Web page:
"The next team in the league is obviously the No. 1 team in the league so that gets your attention right away and then the importance of the game magnifies it," Hitchcock said. "I think we moved on real quickly. We didn't spend much time talking about it today. I think both teams recognized they could have played better in the game. I think from our standpoint is now get ready for Washington. You're playing Washington and you've got one eye on the game in Dallas. Now we're going to know after the game who we play so focus moves quickly."
Through all the things the Blues have been through with injuries, to have the chance to win a division on the final day speaks volumes. However, Vladimir Tarasenko, who scored the game-tying and game-winning goals in the 2-1 overtime win at Chicago Thursday, said it best.
"I think we have to think more about winning the Stanley Cup," Tarasenko said. "We just need to win every game and just go and do what you can do."
"You guys know just as much as us we had high expectations," Upshall said. "We're a team with no excuses. Although you get bumps and bruises along the way, the game of hockey has been hard on this group of guys this year. We battled through it, a very resilient group. It says a lot of the leadership and the guys we've had step up and play big minutes."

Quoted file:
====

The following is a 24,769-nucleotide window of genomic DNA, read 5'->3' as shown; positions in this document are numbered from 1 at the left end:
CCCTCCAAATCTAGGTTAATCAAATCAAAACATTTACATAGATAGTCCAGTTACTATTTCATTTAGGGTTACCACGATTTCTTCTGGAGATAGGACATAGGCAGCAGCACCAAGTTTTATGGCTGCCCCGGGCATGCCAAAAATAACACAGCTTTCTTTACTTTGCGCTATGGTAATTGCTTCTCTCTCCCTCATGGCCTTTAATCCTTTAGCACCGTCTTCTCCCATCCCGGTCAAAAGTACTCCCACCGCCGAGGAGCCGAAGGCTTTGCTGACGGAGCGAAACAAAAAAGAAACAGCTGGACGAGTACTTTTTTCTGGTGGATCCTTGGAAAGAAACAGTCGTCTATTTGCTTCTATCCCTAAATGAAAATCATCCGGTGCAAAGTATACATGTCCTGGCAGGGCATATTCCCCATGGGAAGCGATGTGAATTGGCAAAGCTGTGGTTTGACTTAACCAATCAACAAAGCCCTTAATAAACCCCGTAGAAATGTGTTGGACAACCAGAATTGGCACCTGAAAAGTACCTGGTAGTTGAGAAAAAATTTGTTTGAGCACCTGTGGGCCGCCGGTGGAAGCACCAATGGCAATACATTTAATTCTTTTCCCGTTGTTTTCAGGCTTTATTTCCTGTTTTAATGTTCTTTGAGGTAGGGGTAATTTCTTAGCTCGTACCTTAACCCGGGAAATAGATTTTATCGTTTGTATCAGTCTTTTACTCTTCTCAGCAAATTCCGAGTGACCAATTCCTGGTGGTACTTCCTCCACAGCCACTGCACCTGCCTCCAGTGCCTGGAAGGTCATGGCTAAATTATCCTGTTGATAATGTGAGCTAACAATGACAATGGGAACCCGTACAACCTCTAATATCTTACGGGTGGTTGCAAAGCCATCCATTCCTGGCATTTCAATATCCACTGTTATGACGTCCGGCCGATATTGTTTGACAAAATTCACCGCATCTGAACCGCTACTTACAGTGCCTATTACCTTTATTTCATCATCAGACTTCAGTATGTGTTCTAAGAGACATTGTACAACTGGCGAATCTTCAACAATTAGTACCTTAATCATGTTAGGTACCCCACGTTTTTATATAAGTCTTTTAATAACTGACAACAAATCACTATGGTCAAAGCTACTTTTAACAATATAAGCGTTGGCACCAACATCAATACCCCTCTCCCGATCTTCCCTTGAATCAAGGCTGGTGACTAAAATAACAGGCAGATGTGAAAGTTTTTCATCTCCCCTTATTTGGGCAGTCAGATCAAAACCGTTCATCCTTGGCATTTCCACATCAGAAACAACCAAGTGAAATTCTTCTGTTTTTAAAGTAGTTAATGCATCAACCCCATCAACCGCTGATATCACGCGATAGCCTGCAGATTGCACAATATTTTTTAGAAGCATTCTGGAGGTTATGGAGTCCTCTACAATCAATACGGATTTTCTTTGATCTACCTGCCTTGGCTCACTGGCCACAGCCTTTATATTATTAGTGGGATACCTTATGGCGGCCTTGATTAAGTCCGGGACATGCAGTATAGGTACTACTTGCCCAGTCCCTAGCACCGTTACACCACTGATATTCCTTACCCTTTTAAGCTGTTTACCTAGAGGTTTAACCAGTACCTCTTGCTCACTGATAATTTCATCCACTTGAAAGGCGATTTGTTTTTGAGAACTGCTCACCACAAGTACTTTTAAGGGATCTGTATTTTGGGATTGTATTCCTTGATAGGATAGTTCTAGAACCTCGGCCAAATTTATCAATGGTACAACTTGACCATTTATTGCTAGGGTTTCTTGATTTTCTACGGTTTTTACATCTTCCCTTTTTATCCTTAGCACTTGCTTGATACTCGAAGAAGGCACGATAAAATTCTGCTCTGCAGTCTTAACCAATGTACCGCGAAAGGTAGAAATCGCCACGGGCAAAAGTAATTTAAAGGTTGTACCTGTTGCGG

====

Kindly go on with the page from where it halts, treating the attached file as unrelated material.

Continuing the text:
* Elliott sets record -- Upon further review, Brian Elliott, who will start against the Capitals, owns another record on his own.
Elliott established a franchise record with his 11th consecutive victory (but not in consecutive starts), a record once held by Brent Johnson, who won 10 straight starts during the 2001-02 season; Elliott set the record in 13 starts after Jake Allen absorbed two of the decisions (both losses) by virtue of allowing the goal that ultimately decided the outcome of the game.
Elliott was injured in a 6-3 loss to the San Jose Sharks on March 22 but departed when it was 3-0 and was pulled after two periods on April 1 of a 6-5 loss to the Boston Bruins trailing 5-2.
"Jake kind of took one of my losses (actually, two) with how it goes numbers-wise," Elliott said. "You have some ups and downs in there, too. You just try to feel good and play and take your mind out of it and let your body do the work and trusting your instincts and your preparation and go out there and play. That's the mindset."
* Edmundson signs extension -- The Blues announced on Friday they signed defenseman Joel Edmundson to a two-year contract extension worth $2.1 million, or $1.05 million annual average value.
Edmundson is in his rookie season with the Blues and has one goal and eight assists in 66 games.
Edmundson 6-foot-4, 207-pound Edmundson was selected in the second round (46th overall) of the 2011 NHL Draft.